In the Latin narrative, "Manes" is said to have come, after his flight from court, from Arabion, a frontier fortress, to Caschar or Carchar, a town said to be in Roman Mesopotamia, in the hope of converting an eminent Christian there, named Marcellus, to whom he had sent a letter beginning: "Manichæus apostle of Jesus Christ, and all the saints and virgins with me, send peace to Marcellus." In his train he brought twenty-two [or twelve] youths and virgins. At the request of Marcellus, he debated on religion with bishop Archelaus, by whom he was vanquished; whereupon he set out to return to Persia. On his way he proposed to debate with a priest at the town of Diodorides; but Archelaus came to take the priest's place, and again defeated him; whereupon, fearing to be given up to the Persians by the Christians, he returned to Arabion. At this stage Archelaus introduces in a discourse to the people his history of "this Manes," very much to the effect of the recapitulation in Socrates. Among the further details are these: (1) that Scythianus lived "in the time of the Apostles"; (2) that Terebinthus said the name of Buddas had been imposed on him; (3) that in the mountains he had been brought up by an angel; (4) that he had been convicted of imposture by a Persian prophet named Parcus, and by Labdacus, son 1 of Mithra; (5) that in the disputation he taught concerning the sphere, the two luminaries, the transmigration of souls, and the war of the "Principia" against God; (6) that "Corbicius" or Corbicus, about the age of sixty, translated the books of Terebinthus; (7) that he made three chief disciples, Thomas, Addas, and Hermas, of whom he sent the first to Egypt, and the second to Scythia, keeping the third with him; (8) that the two former returned when he was in prison, and that he sent them to procure for him the books of the Christians, which he then studied. According to the Latin narrative, finally, Manes on his return to Arabion was seized and taken to the Persian king, by whose orders he was flayed, his body being left to the birds, and his skin, filled with air, hung at the city gate.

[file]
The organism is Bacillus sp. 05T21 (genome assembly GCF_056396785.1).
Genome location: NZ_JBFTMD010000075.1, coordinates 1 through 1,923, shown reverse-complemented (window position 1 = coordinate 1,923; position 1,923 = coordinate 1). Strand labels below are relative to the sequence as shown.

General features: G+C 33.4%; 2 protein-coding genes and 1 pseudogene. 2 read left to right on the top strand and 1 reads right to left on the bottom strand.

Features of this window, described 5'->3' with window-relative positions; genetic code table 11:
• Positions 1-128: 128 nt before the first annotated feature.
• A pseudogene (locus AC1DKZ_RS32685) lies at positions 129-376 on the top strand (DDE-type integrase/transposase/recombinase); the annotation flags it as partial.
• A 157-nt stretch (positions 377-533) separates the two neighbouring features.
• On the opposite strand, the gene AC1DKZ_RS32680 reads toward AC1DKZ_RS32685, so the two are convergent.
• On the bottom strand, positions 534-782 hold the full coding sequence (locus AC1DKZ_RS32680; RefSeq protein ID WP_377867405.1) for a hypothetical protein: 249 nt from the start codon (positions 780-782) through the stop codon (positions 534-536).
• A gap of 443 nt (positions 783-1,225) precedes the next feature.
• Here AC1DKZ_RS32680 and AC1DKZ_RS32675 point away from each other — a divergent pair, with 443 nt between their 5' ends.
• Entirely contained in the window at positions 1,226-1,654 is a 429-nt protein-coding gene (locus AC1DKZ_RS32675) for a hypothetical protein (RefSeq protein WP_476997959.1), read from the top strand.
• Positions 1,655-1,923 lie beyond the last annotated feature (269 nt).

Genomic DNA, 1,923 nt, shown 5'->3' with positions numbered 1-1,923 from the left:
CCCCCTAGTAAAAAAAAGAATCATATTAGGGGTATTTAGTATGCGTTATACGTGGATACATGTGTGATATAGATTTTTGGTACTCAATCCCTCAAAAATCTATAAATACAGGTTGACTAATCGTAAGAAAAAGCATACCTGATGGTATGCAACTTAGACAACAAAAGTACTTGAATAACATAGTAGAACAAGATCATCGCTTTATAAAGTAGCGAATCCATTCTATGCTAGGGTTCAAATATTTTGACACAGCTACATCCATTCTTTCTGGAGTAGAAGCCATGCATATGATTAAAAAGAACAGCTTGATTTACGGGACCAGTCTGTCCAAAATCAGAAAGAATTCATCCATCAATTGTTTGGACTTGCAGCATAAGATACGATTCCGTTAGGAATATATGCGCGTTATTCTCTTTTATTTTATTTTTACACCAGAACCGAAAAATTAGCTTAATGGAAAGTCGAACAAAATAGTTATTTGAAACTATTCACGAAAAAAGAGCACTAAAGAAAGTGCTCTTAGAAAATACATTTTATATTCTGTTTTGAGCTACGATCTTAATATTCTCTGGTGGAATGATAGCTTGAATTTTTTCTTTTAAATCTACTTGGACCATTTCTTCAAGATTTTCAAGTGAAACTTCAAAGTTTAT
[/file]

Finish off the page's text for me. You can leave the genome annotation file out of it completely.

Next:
That this narrative is historically worthless is admitted by all critical students since Beausobre; and recent historians turn from the Christian to the oriental accounts of the heresiarch for a credible view. There "Mani" is described as a painter, 2 who set up a

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sectarian movement in opposition to Zoroastrianism, then in renewed favour in Persia, in the reign of Shapur I. Being proceeded against, he fled to Turkestan, where he made disciples and embellished with paintings a Tchighil [Chinese name for a temple or Picturarum Domus] and another temple called Ghalbita. Provisioning in advance a cave which had a spring, he told his disciples he was going to heaven, and would not return for a year, after which time they were to seek him in the cave in question. They then and there found him, whereupon he showed them an illustrated book, called Ergenk, or Estenk, which he said he had brought from heaven: whereafter he had many followers, with whom he returned to Persia at the death of Shapur. The new king, Hormisdas, joined and protected the sect; and built Mani a castle. The next king, Bahram or Varanes, at first favoured Mani; but, after getting him to debate with certain Zoroastrian teachers, caused him to be flayed alive, and the skin to be stuffed and hung up as alleged by the Christians. 1 Thereupon most of his followers fled to India, and some even to China, those remaining being reduced to slavery.